Need Safeguards for Gene-Tinkered Foods
jow at helix.nih.gov
Mon Jun 28 17:01:36 EST 1993
In article <C97A7L.sA at dartvax.dartmouth.edu> Jim Wellehan,
James.F.X.Wellehan at dartmouth.edu writes:
>The animal rights groups morally oppose animal experiments. This is
>not a refutation of scientific evidence, unlike creationism. The
>debate is a moral one, not a factual one. The contention was that the
>animal-rights groups were liars. From what I've seen, they just have a
I don't think that is completely true. Moral arguments will not convince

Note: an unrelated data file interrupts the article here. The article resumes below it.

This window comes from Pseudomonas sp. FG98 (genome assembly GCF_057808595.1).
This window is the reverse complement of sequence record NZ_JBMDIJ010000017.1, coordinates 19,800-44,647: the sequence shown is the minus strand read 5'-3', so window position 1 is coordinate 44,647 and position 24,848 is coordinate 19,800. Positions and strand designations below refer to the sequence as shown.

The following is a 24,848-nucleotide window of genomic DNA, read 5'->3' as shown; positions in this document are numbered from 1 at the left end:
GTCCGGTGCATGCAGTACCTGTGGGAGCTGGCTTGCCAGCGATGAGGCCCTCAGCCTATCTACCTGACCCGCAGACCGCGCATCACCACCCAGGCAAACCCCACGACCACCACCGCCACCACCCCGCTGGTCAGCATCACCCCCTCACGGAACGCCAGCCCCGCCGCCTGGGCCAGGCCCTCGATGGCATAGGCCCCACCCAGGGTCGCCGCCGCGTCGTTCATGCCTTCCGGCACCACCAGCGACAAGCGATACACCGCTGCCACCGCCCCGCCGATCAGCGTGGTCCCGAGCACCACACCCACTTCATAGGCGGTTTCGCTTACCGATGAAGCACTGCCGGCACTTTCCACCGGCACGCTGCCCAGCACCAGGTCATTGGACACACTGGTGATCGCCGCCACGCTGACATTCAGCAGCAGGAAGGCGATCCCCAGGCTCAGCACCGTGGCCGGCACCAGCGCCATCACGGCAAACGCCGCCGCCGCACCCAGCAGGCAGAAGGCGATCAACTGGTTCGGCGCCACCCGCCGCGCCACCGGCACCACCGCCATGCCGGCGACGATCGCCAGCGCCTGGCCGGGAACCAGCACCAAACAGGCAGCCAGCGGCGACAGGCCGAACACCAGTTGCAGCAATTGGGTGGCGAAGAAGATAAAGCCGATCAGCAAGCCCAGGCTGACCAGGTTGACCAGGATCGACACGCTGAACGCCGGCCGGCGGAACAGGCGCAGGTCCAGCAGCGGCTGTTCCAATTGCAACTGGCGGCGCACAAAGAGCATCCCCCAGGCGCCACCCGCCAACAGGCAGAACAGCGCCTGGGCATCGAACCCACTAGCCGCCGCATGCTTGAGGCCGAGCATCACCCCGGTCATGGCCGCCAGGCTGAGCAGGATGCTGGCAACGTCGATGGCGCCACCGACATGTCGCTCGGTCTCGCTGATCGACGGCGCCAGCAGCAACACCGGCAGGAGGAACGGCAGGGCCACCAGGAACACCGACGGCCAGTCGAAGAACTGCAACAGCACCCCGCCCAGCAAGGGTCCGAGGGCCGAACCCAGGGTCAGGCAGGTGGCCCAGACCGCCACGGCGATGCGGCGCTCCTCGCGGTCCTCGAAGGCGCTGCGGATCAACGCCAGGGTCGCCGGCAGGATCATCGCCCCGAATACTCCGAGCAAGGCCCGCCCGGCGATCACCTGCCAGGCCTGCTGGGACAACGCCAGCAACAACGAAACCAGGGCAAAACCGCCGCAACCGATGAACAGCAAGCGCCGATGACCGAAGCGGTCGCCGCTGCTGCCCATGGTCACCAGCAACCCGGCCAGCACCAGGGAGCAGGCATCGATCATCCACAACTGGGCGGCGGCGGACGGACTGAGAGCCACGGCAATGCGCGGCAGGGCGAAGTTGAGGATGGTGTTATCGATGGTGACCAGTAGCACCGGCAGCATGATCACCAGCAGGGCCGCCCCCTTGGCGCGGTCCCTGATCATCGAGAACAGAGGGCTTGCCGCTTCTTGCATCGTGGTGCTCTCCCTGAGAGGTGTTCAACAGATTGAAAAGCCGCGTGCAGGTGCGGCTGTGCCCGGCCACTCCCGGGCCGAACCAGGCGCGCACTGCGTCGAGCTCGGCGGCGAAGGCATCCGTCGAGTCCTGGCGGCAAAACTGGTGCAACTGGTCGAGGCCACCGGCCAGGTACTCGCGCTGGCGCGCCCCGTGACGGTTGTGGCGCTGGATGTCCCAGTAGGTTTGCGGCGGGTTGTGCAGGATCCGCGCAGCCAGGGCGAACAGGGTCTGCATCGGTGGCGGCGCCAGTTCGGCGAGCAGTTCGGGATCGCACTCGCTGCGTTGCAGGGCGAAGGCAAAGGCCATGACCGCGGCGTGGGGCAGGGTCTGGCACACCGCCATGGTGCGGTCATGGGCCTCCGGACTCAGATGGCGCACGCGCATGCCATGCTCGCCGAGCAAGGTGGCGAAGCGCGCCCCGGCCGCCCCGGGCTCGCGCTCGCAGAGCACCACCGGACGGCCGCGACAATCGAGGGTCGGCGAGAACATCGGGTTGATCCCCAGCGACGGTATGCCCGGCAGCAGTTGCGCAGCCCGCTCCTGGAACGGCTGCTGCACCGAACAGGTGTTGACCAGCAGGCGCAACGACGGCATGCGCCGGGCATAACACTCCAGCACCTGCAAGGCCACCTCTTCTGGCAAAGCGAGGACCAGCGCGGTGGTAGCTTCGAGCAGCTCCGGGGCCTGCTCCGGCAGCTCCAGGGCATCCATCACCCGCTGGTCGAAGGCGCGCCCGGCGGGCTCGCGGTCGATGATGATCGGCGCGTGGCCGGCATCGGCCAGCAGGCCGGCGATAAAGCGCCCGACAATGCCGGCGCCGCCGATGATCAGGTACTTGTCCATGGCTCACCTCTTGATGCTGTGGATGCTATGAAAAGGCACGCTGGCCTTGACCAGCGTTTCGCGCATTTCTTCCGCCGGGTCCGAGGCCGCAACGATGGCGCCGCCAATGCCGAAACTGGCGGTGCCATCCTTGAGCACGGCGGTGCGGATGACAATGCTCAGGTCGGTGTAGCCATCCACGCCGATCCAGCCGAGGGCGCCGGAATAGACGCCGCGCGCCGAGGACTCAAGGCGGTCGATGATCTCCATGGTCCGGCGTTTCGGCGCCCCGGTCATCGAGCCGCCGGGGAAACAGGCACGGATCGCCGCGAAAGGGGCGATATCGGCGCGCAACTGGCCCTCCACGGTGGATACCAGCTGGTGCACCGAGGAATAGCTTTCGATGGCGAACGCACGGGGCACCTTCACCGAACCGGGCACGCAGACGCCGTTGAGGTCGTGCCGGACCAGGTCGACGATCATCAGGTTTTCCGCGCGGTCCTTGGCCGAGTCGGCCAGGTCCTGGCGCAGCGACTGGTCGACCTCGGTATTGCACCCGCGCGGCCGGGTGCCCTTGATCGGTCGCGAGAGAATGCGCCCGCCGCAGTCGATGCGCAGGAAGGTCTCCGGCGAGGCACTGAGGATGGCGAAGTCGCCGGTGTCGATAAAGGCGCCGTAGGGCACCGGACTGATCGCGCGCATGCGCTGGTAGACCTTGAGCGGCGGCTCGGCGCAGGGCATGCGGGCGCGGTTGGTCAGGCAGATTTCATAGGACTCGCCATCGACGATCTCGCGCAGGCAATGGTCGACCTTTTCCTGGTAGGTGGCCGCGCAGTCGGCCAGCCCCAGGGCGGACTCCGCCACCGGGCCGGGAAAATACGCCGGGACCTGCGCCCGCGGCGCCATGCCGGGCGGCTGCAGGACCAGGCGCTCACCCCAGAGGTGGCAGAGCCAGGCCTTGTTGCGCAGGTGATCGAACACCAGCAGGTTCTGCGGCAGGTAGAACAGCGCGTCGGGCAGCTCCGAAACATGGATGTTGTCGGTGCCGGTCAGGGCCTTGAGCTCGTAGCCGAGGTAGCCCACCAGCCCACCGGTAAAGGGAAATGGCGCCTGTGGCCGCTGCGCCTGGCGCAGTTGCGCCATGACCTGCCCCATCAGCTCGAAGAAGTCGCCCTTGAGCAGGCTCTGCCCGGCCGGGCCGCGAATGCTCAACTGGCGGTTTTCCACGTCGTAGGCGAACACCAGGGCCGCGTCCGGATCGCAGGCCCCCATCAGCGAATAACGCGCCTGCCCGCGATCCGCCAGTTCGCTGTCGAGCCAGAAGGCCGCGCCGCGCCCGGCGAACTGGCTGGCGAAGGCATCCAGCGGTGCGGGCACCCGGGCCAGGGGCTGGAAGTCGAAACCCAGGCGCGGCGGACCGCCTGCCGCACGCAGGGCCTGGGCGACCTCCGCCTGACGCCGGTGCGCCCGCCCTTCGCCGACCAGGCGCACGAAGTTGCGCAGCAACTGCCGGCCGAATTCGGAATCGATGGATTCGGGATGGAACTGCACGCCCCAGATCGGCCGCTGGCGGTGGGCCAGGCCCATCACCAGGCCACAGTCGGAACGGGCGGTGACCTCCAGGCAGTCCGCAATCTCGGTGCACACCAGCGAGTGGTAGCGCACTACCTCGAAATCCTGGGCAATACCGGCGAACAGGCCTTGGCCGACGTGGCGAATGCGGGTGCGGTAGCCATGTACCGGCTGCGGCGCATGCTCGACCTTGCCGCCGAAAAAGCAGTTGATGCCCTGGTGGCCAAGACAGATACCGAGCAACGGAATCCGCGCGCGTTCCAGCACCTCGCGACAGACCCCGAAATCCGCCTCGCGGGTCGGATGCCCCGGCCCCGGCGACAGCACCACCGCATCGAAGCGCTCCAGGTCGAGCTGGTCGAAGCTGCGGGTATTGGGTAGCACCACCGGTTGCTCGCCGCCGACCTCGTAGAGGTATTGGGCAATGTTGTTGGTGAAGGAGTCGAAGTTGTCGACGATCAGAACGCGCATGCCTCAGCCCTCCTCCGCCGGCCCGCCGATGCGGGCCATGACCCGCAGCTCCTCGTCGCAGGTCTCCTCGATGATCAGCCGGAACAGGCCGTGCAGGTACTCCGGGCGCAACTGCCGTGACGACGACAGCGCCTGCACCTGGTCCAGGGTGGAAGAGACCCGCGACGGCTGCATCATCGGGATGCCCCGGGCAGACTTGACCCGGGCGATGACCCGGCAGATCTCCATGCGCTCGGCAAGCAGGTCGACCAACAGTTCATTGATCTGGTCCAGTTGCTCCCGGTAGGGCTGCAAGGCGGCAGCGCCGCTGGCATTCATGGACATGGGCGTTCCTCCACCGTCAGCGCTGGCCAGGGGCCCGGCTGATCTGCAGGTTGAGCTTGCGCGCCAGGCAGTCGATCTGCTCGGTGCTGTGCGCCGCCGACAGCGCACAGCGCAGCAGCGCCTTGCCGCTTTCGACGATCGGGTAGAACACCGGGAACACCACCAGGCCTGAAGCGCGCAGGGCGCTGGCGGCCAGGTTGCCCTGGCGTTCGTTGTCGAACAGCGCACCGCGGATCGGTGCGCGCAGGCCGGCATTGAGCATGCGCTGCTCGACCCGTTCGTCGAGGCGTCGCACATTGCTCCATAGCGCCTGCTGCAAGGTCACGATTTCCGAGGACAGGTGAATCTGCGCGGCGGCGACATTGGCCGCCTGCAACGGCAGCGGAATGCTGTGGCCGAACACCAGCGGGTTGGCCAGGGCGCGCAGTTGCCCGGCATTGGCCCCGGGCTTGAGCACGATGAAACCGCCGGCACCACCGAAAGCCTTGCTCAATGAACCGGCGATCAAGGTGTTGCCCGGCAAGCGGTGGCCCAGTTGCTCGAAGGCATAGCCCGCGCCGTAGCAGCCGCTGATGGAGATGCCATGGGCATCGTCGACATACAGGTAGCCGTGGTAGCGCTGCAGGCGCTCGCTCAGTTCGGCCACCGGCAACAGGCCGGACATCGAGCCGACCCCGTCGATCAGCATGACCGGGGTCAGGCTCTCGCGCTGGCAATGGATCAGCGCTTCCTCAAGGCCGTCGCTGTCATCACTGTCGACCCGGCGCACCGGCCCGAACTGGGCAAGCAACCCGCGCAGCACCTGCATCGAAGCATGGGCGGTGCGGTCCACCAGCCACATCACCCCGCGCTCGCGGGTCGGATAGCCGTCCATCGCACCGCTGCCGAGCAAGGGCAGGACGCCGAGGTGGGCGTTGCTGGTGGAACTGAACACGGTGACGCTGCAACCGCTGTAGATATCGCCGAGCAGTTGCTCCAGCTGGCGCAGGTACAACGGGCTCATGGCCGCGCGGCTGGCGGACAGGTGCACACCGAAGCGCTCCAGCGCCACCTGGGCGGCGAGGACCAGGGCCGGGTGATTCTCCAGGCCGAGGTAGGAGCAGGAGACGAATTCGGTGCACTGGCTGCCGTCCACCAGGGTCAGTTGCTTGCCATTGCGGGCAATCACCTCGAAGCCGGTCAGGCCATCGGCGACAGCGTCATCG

those with money to support research that animals should not be used in
scientific research. Those people need to be convinced that research on
animals provides no worthwhile information about human beings.
Therefore, the usefulness of animal models must be brought into question.
And there is where scientific evidence will be argued about. A
substantial number of clinical researchers already question the value of
animal models. If enough people of this persuasion can reach policy
setting positions in the world of biomedical research, it will not take
long to withdraw money to support this kind of research in an era when
money for science is tight, and politicians are looking for *practical
results* from the money that is spent.
Science is hard to justify in this environment.
Opinions are solely mine, of course.
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